RP seeks membership in UN anti-piracy body

September 1, 2010 10:30 am 

MANILA Aug. 31 —- The Philippine Government is pushing for membership in the United Nations Contact Group Against Piracy, even as it urges the Security Council for global cooperation against the poverty-rooted scourge, the Department of Foreign Affairs (DFA) said on Tuesday.

In the meantime, another good news is that while there have been cases of ships being waylaid on the high seas by mainly Somalian pirates, DFA claimed that recently “there was no incident” wherein their Filipino crew members were hurt.

According to DFA, 542 Filipino seafarers manning 45 vessels have been hijacked in the Gulf of Aden since 2006. Of the number, 461 seafarers and 39 vessels have been released, it added.

DFA said efforts are being made to rescue those still in activity through domestic and multilateral channels, including joint activities with the Bahrain-based Joint Naval Foces in the Gulf of Aden and the Indian Ocean and via membership in anti-piracy groups.

DFA’s Office of the Undersecretary for Migrant Workers Affairs closely coordinates with the relevant Philippine embassies and manning agencies to ensure the safety and well-being of the captives and for their salaries released to their families despite their absence.

Since direct negotiations with pirates particularly on ransom demands are widely considered as standing government policy, DFA coordinates with agencies and the ships’ principals for their direct undertaking in securing the safe release of the ships and its crew.

“The security, protection and welfare of Filipino seafarers have always been the primary concerns of the Philippine Government,” said Carlos Sorreta of the Philippine mission to the United Nations in New York.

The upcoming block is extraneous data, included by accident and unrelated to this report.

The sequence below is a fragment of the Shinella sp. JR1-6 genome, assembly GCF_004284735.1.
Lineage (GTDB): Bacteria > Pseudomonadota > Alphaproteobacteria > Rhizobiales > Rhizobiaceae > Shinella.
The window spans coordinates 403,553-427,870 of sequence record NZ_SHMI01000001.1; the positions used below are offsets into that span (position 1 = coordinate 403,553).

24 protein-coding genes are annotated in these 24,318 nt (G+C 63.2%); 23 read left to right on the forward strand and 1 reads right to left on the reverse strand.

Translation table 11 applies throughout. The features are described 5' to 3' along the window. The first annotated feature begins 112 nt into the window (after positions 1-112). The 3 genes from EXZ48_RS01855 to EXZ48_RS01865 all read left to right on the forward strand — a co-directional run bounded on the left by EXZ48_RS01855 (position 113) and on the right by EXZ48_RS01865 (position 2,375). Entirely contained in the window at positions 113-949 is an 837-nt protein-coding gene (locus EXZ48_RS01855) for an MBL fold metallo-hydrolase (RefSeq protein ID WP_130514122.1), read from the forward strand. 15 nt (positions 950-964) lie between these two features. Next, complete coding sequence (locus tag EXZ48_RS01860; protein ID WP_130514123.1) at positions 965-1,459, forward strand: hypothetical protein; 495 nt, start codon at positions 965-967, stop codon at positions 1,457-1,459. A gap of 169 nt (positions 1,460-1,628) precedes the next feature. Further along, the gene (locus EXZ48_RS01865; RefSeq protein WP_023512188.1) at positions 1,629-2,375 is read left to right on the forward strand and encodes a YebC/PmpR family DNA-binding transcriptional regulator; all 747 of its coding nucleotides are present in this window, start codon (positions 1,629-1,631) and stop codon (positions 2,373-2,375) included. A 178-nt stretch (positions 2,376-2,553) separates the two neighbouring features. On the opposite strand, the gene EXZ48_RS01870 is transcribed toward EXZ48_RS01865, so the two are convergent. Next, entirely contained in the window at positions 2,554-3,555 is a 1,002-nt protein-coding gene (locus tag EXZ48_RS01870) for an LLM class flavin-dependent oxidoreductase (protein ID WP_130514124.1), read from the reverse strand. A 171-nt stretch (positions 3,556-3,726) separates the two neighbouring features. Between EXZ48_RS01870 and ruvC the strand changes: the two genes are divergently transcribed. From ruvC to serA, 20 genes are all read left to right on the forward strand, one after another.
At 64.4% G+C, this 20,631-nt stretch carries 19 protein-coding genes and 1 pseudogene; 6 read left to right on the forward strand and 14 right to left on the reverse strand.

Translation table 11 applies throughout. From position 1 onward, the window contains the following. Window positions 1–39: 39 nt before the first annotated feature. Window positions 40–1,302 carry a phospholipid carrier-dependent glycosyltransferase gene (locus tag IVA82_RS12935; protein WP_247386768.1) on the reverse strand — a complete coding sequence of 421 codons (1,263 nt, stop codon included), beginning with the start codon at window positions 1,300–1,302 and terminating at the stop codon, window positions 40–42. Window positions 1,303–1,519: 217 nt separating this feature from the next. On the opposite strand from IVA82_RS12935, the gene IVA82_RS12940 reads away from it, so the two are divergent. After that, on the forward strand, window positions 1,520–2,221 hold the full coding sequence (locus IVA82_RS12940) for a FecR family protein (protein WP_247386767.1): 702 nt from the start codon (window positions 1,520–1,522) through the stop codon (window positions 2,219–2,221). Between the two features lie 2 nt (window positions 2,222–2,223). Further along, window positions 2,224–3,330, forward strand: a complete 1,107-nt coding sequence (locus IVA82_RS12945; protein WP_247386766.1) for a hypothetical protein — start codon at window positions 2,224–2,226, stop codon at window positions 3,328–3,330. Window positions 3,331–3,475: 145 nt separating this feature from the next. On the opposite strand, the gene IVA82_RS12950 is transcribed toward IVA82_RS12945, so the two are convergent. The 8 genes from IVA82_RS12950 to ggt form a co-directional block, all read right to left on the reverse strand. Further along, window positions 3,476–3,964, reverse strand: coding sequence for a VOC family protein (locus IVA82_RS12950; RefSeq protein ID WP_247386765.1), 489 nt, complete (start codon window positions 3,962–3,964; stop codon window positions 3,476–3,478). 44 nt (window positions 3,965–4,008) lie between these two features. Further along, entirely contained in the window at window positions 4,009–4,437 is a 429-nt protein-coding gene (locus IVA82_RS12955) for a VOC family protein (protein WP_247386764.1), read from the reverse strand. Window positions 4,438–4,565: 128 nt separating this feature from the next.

In an address at the UN Security Council Meeting on August 25, Sorreta said he believes these are the same concerns of other countries with nationals serving on hijacked ships.

In calling for greater global action, Sorreta cited the importance of giving due regard to the victims, saying "beyond ships and cargoes, there is the crew."

"Many suffer prolonged captivity, some (for) as long as ten months. It is a testimony to their courage, clear thinking and fortitude that they survive. It is a tribute to their resilience and that of their families that many are able to return to the sea," he added.

Sorreta also recognized that the root causes of piracy can be found in the current political and security situation in Somalia.

"Piracy is a grave threat to international security and we join others in citing the importance of addressing its roots causes through a comprehensive approach. We are grateful to the many countries involved and committed to this task," he pointed out. (PNA) >br> V3/GJB

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